New research into domestic abuse against trans people

// 27 August 2010

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DV against trans peopleThere is now a substantial body of evidence recording the spiralling rate of violence against trans people the world over and, as more research becomes available, the clearer the extent of that violence becomes. But while the media routinely publishes selective, salacious and sensationalist accounts of the murders of some of my sisters – Andrea Waddell and Destiny Lauren are two recent examples – there is much less information available about the amounts of domestic abuse meted out to trans people.

So the publication of any new research is to be applauded, even though it’s more likely to confirm what many trans people already know to be depressingly true, anecdotally if not from personal experience, namely that the levels of domestic abuse and violence we face are alarmingly and unacceptably high.

A forthcoming piece of research, carried out by the LGBT Domestic Abuse Project and the Scottish Transgender Alliance, based mostly in Scotland (70% of respondents, with 20% from other parts of the UK and further 5 people from the U.S.), has found that:

  • 80% of the trans people surveyed have experienced some form of abusive behaviour from a partner or expartner, although only 60% identified these behaviours as domestic abuse;
  • 45% of respondents had experienced physical abuse from a partner or ex-partner and
  • 47% of respondents had experienced sexual abuse from a partner or ex-partner.

Despite these high figures, 24% of people had told no one about the abuse they had experienced. The research also highlights the reluctance that many transgender people feel about disclosing or reporting abuse to services or the police.

As Fergus McMillan, Chief Executive of LGBT Youth Scotland, says:

“The research shows the high levels of abuse and prejudice that many transgender people are facing in their relationships and homes and the negative reactions that they experience when they do seek support from services.”

“This highlights the need for statutory and voluntary services to work together to raise awareness of this issue and improve responses to transgender people when they do access support.”

This is the first piece of research that looks specifically at trans people’s experiences of domestic abuse and will be published in full next week (I’ll add a link as soon as it becomes available). The LGBT Domestic Abuse Project and the Scottish Transgender Alliance will also be consulting organisations across Scotland, who work with people experiencing domestic abuse, on how to move forward in improving responses to transgender people who are experiencing domestic abuse.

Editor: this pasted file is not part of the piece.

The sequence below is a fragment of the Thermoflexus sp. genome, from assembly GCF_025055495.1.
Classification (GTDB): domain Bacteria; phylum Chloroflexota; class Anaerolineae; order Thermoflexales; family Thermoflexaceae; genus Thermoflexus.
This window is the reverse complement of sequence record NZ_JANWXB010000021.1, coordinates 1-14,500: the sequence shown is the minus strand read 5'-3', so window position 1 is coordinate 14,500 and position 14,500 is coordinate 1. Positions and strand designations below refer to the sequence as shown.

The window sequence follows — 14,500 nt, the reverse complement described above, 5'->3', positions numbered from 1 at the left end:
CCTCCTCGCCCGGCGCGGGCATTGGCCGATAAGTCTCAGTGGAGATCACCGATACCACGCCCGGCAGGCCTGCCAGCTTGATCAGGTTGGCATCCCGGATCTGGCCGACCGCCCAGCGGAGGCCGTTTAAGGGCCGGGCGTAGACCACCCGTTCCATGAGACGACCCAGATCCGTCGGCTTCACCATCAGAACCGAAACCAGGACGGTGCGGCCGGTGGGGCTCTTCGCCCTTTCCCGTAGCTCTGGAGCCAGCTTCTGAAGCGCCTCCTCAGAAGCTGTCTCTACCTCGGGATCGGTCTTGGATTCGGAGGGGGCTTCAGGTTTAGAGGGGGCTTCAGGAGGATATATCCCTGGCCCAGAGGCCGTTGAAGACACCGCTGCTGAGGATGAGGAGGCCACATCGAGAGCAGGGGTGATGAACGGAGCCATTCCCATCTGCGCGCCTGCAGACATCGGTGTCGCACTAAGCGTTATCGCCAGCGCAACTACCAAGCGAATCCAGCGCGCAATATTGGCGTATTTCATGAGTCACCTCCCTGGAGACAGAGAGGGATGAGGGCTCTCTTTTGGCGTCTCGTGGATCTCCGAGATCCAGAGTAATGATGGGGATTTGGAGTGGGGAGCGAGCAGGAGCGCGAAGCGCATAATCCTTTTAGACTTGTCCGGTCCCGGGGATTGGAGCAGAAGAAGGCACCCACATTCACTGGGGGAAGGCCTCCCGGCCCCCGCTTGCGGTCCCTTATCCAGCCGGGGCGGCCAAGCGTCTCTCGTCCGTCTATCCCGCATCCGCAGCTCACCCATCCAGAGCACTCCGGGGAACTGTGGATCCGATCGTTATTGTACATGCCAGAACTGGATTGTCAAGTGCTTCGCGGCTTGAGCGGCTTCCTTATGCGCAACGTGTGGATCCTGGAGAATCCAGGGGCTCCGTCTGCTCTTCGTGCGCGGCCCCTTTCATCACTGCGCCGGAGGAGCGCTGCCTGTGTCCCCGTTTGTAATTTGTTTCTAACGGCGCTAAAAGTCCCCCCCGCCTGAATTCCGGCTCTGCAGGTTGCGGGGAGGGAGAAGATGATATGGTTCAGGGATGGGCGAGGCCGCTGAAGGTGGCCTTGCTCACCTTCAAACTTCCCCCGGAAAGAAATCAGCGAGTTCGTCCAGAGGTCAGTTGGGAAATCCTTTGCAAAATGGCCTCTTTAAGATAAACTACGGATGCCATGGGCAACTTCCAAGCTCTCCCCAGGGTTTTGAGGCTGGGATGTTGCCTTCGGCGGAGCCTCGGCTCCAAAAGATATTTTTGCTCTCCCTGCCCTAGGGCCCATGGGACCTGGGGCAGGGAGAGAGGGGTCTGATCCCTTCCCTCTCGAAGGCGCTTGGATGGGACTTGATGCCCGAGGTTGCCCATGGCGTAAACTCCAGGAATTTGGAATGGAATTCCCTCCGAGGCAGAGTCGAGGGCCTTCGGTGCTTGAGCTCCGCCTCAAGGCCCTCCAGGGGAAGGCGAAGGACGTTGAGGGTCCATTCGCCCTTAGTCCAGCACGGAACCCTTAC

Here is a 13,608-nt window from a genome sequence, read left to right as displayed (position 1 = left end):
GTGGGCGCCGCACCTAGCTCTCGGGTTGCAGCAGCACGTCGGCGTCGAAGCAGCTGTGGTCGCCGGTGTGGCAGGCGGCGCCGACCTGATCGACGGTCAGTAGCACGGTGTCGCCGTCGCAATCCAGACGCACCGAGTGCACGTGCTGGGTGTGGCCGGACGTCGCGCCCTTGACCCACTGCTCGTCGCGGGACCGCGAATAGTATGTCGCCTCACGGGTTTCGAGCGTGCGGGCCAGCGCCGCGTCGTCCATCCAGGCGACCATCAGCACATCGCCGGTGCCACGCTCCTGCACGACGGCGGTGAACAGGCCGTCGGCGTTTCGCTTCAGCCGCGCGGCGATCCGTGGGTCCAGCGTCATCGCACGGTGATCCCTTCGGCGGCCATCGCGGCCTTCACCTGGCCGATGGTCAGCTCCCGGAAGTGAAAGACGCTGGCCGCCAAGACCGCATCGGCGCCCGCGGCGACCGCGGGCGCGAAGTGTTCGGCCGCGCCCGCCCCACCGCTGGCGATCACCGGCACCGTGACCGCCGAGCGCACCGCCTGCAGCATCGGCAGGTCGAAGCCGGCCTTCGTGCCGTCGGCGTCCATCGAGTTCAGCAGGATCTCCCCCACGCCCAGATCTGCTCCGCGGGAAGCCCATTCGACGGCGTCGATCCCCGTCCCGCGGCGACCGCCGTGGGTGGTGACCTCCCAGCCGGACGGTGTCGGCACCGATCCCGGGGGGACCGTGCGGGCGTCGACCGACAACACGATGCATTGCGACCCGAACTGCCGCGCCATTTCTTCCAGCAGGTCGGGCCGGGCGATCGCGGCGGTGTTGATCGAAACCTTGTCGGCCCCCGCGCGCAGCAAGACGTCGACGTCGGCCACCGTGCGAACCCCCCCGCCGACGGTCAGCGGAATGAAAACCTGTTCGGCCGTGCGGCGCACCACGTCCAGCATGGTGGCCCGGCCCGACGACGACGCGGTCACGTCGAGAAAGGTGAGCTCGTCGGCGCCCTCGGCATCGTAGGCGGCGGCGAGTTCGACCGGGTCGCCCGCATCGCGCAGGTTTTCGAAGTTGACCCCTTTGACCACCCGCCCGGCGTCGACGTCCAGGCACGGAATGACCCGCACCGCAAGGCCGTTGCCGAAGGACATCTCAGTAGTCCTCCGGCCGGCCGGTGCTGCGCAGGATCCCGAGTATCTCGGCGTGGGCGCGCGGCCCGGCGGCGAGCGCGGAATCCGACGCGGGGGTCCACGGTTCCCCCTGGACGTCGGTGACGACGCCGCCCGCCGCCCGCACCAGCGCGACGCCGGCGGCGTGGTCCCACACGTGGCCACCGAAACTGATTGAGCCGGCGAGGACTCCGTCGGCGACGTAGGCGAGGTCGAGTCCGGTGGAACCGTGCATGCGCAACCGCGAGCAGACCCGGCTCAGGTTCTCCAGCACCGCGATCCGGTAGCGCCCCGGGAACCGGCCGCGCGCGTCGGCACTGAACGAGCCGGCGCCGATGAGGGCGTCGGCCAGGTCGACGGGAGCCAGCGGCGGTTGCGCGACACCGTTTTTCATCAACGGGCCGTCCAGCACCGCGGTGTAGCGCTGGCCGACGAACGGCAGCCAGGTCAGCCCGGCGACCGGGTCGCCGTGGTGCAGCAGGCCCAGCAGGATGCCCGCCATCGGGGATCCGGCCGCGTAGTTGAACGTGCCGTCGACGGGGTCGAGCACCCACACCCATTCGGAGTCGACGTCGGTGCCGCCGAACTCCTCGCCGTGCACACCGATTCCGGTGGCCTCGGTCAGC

With thanks to Amy Roch, Domestic Abuse Development Officer at LGBT Youth Scotland, for her help and encouragement.

Cross-posted at Bird of Paradox


Reminder: Comments on this post will be moderated in accordance with both The F-Word bloggers’ position on transphobia and cissexism and the site’s usual commenting policy.

Comments From You

davina // Posted 27 August 2010 at 3:56 pm

Great to see this issue finally getting some attention. Just wanted to flag up this resource for trans people experiencing domestic violence, produced by my oprganisation in partnership with trans groups and trans individuals:

Helen G // Posted 27 August 2010 at 4:03 pm

Thanks davina, I appreciate the information.

rosslyn helen // Posted 28 August 2010 at 12:36 pm

It not the least surprising that this should be so..our culture de-values women generally, valuing in the main those qualities for which women may in fact be culturally valued – beauty , fertility nurture. Thus abuses in personal relationships are culturally mediated to the detriment of women, even more so for transwomen, who can rarely be valued within those terms .I was wondering where these researchers got their sample from though ..the only transwomen I know ( excepting a very very select few ) who actually have a partner are those who have retained one from pre transition……

Heidi // Posted 28 August 2010 at 7:40 pm

Just out of interest, is the 24% who didn’t report it to the police 24% of the total respondants or 24% of the respondants who had experienced domestic violence?

For comparison Women’s Aid statistics estimate that between 24% and 35% of all domestic violence goes unreported.

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